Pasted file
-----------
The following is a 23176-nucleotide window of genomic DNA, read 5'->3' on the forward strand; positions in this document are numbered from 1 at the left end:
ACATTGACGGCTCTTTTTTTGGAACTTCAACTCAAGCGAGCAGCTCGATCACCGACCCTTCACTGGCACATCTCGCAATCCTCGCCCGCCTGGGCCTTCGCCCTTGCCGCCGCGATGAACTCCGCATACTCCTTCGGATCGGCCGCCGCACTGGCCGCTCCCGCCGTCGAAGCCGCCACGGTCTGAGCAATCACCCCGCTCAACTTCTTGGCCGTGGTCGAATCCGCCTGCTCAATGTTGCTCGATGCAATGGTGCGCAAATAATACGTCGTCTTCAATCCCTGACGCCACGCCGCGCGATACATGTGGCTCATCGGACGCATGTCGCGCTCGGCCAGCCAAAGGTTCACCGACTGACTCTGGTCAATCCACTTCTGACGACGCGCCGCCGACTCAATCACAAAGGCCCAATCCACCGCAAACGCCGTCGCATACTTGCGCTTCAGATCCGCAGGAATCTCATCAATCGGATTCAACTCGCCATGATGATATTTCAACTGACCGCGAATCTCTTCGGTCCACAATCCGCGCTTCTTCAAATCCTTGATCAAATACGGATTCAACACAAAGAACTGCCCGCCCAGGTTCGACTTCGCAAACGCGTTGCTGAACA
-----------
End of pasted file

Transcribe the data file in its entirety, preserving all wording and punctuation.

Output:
The following is a 23176-nucleotide window of genomic DNA, read 5'->3' on the forward strand; positions in this document are numbered from 1 at the left end:
ACATTGACGGCTCTTTTTTTGGAACTTCAACTCAAGCGAGCAGCTCGATCACCGACCCTTCACTGGCACATCTCGCAATCCTCGCCCGCCTGGGCCTTCGCCCTTGCCGCCGCGATGAACTCCGCATACTCCTTCGGATCGGCCGCCGCACTGGCCGCTCCCGCCGTCGAAGCCGCCACGGTCTGAGCAATCACCCCGCTCAACTTCTTGGCCGTGGTCGAATCCGCCTGCTCAATGTTGCTCGATGCAATGGTGCGCAAATAATACGTCGTCTTCAATCCCTGACGCCACGCCGCGCGATACATGTGGCTCATCGGACGCATGTCGCGCTCGGCCAGCCAAAGGTTCACCGACTGACTCTGGTCAATCCACTTCTGACGACGCGCCGCCGACTCAATCACAAAGGCCCAATCCACCGCAAACGCCGTCGCATACTTGCGCTTCAGATCCGCAGGAATCTCATCAATCGGATTCAACTCGCCATGATGATATTTCAACTGACCGCGAATCTCTTCGGTCCACAATCCGCGCTTCTTCAAATCCTTGATCAAATACGGATTCAACACAAAGAACTGCCCGCCCAGGTTCGACTTCGCAAACGCGTTGCTGAACA